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People, Places and Green Spaces

Environment banner WWT
The importance of Wiltshire and Swindon’s historic environment is recognised by the number of buildings, sites and monuments that are protected by law (see table). The figures in brackets are the numbers of each type of heritage asset included in the Heritage At Risk Register which is published each year by English Heritage.
The second table shows that the percentage of historic assets included on the Heritage At Risk Register in Wiltshire and Swindon is lower than the South West and England as a whole. This indicates that heritage assets, in particular conservation areas, are less at risk locally than regionally and country-wide. The exception to this is scheduled monuments, where Wiltshire and Swindon are faring slightly better than the South West but worse than England.
Maps showing the locations of historic assets are available online. From the MAGIC home page, select ‘Interactive Map’, then under Step 1 select ‘Design My Own Topic’ and select the relevant categories: http://magic.defra.gov.uk
Further details of the different categories of historic assets and links to sources are given on the relevant pages in this section.
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Historic Buildings and Sites in Wiltshire and Swindon
Historic Buildings and Sites in Wiltshire and Swindon
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Percentage of Historic Buildings and Sites at Risk
Percentage of Historic Buildings and Sites at Risk
Local authorities have a statutory duty under the Planning (Listed Buildings and Conservation Areas) Act 1990 to designate and manage conservation areas. These are areas of special architectural or historic interest, the character or appearance of which it is desirable to preserve or enhance. The majority of the conservation areas consist of the historic parts of our towns and villages. Designated conservation areas are taken into account in the planning system to help maintain the character of the area.
Wiltshire Council has more than 245 conservation areas with detailed information on its website, including an online map search facility:  http://www.wiltshire.gov.uk/planninganddevelopment/ourplanningservices/conservationhistoricenv/conservationareas.htm
Swindon Borough Council has 28 conservation areas, with an appraisal, management plan and map for each area available on its website:   http://www.swindon.gov.uk/ep/ep-planning/development-management/Pages/ep-planning-conservationareas.aspx
One conservation area in Wiltshire is included on the Heritage At Risk Register 2011 – Wilcot Road, Pewsey, which is listed as in poor and deteriorating condition. However this represents a much smaller proportion of conservation areas at risk than in the South West and England as a whole. See:http://www.english-heritage.org.uk/publications/har-2011-registers/ 
A listed building is one which is included on a register called the "List of Buildings of Special Architectural or Historic Interest", drawn up by English Heritage and approved by the Department of Culture, Media and Sport (DCMS) www.culture.gov.uk, under the Planning (Listed Buildings and Conservation Areas) Act 1990.  The list is available online: http://list.english-heritage.org.uk/
Listed buildings are protected by law. The protection extends to both the interior and exterior of the property. There are three categories of listed buildings:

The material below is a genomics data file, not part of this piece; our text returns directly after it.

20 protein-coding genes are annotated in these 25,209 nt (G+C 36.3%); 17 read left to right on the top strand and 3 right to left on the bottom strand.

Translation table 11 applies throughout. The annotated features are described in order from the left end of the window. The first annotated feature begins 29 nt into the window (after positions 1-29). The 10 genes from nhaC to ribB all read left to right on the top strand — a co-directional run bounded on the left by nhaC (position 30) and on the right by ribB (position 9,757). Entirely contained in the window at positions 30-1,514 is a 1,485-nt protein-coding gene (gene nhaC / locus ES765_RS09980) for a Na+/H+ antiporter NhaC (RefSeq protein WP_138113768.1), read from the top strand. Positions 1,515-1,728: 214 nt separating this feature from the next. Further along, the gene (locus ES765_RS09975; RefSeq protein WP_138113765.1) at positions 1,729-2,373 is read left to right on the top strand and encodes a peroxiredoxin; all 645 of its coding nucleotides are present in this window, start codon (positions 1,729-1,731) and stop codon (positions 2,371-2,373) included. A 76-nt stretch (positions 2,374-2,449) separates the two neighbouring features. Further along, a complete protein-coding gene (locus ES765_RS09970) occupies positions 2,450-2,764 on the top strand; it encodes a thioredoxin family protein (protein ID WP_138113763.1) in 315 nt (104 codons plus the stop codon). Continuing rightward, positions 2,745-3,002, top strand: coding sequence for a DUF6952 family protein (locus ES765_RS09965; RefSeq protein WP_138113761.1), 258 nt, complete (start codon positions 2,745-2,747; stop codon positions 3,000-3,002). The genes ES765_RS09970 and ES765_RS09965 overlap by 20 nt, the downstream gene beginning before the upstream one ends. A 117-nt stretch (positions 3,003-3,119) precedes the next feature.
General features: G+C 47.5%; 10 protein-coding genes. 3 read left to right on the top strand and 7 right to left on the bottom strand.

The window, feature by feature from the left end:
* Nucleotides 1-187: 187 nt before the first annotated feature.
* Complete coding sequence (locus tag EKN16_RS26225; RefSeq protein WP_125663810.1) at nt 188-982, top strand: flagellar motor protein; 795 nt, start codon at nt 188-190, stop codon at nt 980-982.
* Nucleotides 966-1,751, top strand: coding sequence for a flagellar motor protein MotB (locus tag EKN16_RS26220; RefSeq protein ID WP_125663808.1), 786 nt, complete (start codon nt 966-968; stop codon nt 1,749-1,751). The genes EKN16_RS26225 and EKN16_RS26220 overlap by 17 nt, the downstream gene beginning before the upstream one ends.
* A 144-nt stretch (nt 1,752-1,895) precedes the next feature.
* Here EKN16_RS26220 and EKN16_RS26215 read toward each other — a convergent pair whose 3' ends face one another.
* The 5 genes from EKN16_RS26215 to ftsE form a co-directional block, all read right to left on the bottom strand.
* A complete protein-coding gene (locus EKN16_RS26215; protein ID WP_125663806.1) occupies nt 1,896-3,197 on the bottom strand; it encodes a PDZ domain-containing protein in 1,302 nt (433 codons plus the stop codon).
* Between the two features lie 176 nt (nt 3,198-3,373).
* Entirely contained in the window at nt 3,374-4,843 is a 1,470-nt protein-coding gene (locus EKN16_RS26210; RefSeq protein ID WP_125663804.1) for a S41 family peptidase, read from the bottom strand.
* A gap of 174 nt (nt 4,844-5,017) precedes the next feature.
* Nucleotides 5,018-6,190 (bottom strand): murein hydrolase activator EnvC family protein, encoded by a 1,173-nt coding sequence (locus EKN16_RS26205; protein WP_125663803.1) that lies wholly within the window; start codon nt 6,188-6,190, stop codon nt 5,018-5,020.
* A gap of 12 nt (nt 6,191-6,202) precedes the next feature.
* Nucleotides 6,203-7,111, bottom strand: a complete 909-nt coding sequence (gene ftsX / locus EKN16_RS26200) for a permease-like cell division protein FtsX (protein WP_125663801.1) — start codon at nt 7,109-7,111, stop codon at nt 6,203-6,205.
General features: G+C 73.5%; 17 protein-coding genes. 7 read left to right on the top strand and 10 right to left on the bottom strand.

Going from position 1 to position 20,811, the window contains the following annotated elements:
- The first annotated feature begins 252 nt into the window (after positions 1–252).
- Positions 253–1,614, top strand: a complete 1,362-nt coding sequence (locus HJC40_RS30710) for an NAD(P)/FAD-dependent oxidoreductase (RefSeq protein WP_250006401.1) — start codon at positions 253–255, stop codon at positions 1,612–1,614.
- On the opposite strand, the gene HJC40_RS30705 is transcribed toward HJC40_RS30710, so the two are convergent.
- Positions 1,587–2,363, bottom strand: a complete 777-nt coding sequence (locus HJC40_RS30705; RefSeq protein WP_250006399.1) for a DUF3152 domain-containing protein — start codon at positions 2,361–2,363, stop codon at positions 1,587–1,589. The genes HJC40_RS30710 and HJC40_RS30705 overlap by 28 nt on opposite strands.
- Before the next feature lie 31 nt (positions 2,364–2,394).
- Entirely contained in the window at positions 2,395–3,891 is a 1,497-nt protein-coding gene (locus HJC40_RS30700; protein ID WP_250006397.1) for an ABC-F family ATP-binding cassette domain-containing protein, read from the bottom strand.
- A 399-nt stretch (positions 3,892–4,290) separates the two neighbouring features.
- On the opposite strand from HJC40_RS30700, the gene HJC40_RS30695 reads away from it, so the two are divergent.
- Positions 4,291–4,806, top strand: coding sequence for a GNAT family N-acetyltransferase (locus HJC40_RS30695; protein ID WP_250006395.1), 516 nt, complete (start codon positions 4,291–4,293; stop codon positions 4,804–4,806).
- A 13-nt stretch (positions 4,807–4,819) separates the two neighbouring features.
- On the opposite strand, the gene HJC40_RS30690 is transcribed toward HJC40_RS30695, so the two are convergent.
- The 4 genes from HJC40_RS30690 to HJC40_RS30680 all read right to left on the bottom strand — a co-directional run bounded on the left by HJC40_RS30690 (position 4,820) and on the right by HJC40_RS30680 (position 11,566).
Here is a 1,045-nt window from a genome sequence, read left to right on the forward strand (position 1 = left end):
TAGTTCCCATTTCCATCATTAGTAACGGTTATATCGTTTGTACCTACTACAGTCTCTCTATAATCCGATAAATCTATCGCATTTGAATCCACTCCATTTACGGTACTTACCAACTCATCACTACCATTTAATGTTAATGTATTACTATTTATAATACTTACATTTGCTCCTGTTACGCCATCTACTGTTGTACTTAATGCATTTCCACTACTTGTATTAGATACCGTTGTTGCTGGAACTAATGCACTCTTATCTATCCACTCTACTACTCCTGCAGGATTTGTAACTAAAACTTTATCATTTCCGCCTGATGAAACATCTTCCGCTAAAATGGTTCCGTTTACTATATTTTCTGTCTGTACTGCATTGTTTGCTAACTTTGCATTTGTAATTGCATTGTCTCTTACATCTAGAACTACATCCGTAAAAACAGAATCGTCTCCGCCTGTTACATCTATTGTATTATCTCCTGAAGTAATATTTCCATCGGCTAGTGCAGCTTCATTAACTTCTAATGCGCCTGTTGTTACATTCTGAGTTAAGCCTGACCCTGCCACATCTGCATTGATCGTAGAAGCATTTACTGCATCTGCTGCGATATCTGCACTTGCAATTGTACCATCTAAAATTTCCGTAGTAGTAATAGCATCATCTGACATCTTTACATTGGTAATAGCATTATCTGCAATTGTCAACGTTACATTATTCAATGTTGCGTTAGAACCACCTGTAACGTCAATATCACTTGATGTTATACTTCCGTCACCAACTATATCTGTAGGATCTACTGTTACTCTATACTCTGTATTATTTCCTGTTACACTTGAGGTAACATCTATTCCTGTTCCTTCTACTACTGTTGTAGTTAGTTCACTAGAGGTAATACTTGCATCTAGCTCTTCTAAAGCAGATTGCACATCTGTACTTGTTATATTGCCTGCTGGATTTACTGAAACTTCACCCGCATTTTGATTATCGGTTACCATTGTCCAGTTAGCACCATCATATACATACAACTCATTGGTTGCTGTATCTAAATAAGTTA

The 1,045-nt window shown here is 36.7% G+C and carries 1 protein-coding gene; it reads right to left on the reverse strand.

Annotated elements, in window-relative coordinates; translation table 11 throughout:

• Grade I buildings are of exceptional interest (less than 3% of the national total)
  • Grade II*, particularly important buildings (less than 6% of the national total)
  • Grade II buildings are of special importance (over 92% of the national total)
The table shows the number of listed buildings in each category in Wiltshire and Swindon. Each year English Heritage publishes a Heritage At Risk Register, including Grade I/II* listed buildings. In 2011, 17 buildings in Wiltshire and two in Swindon were included on the register.

See: http://www.english-heritage.org.uk/publications/har-2011-registers/

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Listed Buildings in Wiltshire and Swindon
Listed Buildings in Wiltshire and Swindon
Details of scheduled monuments and sites are available online on the National Heritage List for England: http://list.english-heritage.org.uk/In November 2011, this list showed 53 scheduled monuments and sites in Swindon and 1309 scheduled monuments and sites in Wiltshire.  Maps showing scheduled monuments in each of Wiltshire's Community Areas are available in the maps section of this site.

The Battlefield at Roundway Down, near Devizes, is one of 43 registered battlefields in England.

The Wiltshire and Swindon Historic Environment Record (HER) is an online database of information about over 21,000 archaeological sites, monuments and finds: http://history.wiltshire.gov.uk/smr/This website also contains a link to the Wiltshire Historic Towns Survey, which sets out the archaeological potential of thirty-four historic towns in Wiltshire and Swindon.  

There are also 3 historic parks and gardens in Swindon (Lydiard Park, Town Gardens, Queen’s Park) and 41 historic parks and gardens in Wiltshire. The historic parks and gardens provide a surprisingly large area of the county, with many large sites.* The Grade II* listed park and garden at Tottenham House and Savernake Forest, Burbage and Savernake is included on the Heritage At Risk Register 2011, listed as having extensive significant problems and declining condition. See page 230 of the South West Register: http://www.english-heritage.org.uk/publications/har-2011-registers/ 

The Stonehenge, Avebury and Associated Sites World Heritage Site lies within Wiltshire and was inscribed as a single World Heritage Site in 1986.
World Heritage Sites are designated by UNESCO after an assessment of the international significance of their cultural or natural heritage. The UK currently has 25 sites inscribed.
The conservation and enjoyment of the World Heritage Site is currently affected by the busy roads that run through and around both Stonehenge and Avebury. At Stonehenge, planning permission has been granted for a new visitor centre, car park and partial closure/restriction of the A344 road from Stonehenge Bottom to Airman’s Corner. The works are scheduled to begin in April 2012 and to be completed by 2014. The works are intended to improve visitor facilities and to “restore a sense of dignity” to the Stonehenge setting (English Heritage).
For more information on Stonehenge: http://www.english-heritage.org.uk/daysout/properties/stonehenge/
For more information on Avebury: http://www.nationaltrust.org.uk/avebury/
For more information on the World Heritage Site designation: http://whc.unesco.org/en/list/373